Well that's a very good question which I am frequently asked. If you have been watching the fascinating occasional series What Do Artists Do All Day? on BBC Four you will probably have some idea by now. Some of the artists featured in this brilliant (almost fly on the wall) series so far, where they are filmed during a typical day's work have been Cornelia Parker, Polly Morgan, Jack Vettriano and Norman Ackroyd. I finally got round to watching the Norman Ackroyd episode last night after having recorded it months ago and on a typical day we see him enter his studio around 6.30 where he brews up a large pot of coffee. He lives 'over the shop' in his London studio so he only has to go downstairs where he works all morning on a landscape etching then breaks for lunch and has a mosey on over to Jose's, a sherry and tapas bar very conveniently situated opposite his Bermondsey studio where he is served a delicious looking plate of Iberico ham. He tells us he would normally also have a glass of wine but he doesn't want to risk being drunk in charge of his printing press in the afternoon. He returns to his studio for more etching, engraving and printing, more coffee and finally a very satisfactory first run print of Stac an Armin, in the St Kilda archipeligo in Scotland.
Well that sounds like an excellent and very civilised way for an artist to spend a day. So as an artist what do I do all day? Well I certainly don't spend all day 'doing art' that's for sure. I do live 'over the shop' so to speak as my studio/work room/sewing room is actually my spare bedroom but I find I am frequently making trips to the kitchen to carry out various mundane tasks such as doing battle with the never ending laundry mountain. Laundry is my nemesis after all.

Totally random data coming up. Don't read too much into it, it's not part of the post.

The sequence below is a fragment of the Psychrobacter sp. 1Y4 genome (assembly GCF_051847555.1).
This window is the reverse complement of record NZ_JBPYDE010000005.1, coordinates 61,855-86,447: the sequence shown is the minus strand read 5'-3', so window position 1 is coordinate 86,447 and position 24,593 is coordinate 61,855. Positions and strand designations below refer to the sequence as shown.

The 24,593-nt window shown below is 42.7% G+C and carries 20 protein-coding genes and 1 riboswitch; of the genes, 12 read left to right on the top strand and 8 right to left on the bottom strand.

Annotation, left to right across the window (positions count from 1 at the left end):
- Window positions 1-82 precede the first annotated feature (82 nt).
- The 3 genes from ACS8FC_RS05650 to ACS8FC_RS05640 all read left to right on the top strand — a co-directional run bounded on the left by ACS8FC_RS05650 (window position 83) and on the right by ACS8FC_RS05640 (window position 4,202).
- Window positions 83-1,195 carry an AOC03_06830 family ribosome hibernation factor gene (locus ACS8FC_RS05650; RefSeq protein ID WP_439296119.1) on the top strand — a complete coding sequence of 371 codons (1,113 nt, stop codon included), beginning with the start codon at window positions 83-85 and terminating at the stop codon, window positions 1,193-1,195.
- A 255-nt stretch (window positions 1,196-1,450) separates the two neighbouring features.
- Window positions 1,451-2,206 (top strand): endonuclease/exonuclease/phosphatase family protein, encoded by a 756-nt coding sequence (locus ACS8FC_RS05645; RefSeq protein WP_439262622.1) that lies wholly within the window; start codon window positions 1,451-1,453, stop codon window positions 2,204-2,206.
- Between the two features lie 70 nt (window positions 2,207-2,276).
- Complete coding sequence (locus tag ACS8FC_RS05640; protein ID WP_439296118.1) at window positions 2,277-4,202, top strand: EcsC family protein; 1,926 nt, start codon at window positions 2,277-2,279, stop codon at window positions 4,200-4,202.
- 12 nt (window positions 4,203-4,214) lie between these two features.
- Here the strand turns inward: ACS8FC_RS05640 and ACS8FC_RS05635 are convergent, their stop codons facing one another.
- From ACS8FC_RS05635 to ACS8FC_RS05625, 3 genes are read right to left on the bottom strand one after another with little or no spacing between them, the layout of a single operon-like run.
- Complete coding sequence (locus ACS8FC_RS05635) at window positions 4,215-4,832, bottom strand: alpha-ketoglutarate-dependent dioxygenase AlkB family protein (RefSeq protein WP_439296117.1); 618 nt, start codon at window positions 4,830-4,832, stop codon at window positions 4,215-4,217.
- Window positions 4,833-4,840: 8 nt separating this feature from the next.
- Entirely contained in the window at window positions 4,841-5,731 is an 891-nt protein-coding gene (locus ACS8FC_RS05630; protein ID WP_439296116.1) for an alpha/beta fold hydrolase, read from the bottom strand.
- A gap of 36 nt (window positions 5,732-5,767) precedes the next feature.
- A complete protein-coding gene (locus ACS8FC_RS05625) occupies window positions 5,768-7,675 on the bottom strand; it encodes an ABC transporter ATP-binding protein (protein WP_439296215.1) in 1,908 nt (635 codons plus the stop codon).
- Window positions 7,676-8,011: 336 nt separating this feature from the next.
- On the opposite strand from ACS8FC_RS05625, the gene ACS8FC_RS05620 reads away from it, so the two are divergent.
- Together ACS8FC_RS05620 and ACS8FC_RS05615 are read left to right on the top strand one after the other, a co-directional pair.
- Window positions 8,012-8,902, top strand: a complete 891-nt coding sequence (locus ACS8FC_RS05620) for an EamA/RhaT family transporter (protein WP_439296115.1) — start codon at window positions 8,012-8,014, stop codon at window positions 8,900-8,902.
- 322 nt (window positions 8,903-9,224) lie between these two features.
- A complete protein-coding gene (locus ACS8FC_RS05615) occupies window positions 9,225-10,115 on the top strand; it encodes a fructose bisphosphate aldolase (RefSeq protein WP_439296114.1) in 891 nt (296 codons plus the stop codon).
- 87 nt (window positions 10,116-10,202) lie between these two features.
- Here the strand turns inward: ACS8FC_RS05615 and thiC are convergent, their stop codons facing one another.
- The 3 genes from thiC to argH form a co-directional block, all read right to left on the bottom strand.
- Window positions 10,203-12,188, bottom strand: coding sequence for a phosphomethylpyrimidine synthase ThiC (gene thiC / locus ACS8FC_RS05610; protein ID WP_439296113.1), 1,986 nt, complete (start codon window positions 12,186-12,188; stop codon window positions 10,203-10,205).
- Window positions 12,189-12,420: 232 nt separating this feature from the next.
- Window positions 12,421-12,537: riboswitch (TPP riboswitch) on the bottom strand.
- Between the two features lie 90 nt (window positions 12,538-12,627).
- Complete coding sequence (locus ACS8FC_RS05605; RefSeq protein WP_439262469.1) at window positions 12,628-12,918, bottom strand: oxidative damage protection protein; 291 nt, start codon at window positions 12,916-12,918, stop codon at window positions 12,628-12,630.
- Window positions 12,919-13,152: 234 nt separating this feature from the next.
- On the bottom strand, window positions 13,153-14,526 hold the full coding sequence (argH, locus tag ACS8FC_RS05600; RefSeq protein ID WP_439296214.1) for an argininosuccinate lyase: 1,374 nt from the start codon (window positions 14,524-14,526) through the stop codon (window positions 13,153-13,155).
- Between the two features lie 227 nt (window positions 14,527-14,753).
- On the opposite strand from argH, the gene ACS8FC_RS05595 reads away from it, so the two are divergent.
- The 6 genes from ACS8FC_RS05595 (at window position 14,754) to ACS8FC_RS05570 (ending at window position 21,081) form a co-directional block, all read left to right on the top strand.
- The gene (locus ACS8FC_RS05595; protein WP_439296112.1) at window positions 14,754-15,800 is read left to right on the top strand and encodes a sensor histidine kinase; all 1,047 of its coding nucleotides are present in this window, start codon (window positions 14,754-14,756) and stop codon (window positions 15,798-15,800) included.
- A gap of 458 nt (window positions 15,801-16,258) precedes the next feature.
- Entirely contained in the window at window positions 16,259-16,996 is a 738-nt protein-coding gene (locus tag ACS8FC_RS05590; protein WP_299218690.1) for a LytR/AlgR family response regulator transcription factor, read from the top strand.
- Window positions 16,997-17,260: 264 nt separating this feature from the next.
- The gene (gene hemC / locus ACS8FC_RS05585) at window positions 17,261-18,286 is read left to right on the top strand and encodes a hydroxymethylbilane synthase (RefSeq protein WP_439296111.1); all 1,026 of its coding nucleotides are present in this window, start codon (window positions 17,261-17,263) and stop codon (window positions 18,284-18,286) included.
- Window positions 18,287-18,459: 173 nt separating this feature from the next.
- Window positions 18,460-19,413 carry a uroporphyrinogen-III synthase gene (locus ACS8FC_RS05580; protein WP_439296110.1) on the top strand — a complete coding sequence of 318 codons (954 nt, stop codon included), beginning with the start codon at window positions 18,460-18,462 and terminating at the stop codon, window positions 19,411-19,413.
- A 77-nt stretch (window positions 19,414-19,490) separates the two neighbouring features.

Also, disappointingly there is no tapas bar opposite for me to go and have a quick fino and patatas bravas. However, there is an Ember Inn round the corner which I could always nip to I suppose for a ham sandwich but it doesn't really have the same appeal. Kind of lost in translation a bit.
Anyway, today I have been experimenting with soft pastels. They come in stick form similar to chalk so can be very messy but give amazing results. The softer the pastel the more pigment they contain thus laying a better coverage of colour down on to the paper. I have been using Daler Rowney Ingres pastel paper which is a paper that comes in several colours and is specially for the use of pastels as it provides a 'tooth' for the pastel to grip onto, much better than ordinary paper.
I work at the IKON gallery in Birmingham and coincidentally the current exhibition 3 Drawing Rooms by David Tremlett is a site specific installation where the artist along with many assistants and volunteers applied chalk pastel pigment directly to the walls of the gallery in geometric shapes using small pastel sticks similar to mine. A real labour of love, it took 15 days to install. Click here to see a time lapse video of how the whole installation took place.
So on a break from my pastel drawing and on one of my frequent trips to the kitchen for a coffee refill and emptying/loading washing machine I got a bit sidetracked as I often do but it was Nigel Slater who caught my attention this morning. He has been my constant companion in the kitchen for quite a few years now, long before his TV fame, back in the day when he was cookery editor for Marie-Claire magazine. I am currently reading his epic Kitchen Diaries II day by day so I will have the pleasure of his company for the coming year. I just love the way he writes about food with such a passion and a feel for every ingredient. His cookery books have always been much more than just another recipe book by yet another TV chef.
I don't normally make a habit of cooking his recipes on the actual day nor am I attempting to cook every single recipe in the book. It was just that I saw today it was Little Apricot and Oat Cakes which sounded quick, easy, delicious and for once I had got all the ingredients in the store cupboard. Except when I came to bake it I didn't have the dried apricots after all so I had to use dried mixed fruit instead.
So despite the lack of apricots in the Little Apricot & Oat Cakes they still tasted pretty good to me. Ran out of muffin cases though and then had trouble getting them out of the supposedly non-stick muffin tin. I need one of those silicone muffin tins that turn inside out and then the cakes just pop out as if by magic. Oooohh I feel a trip to Lakeland coming on.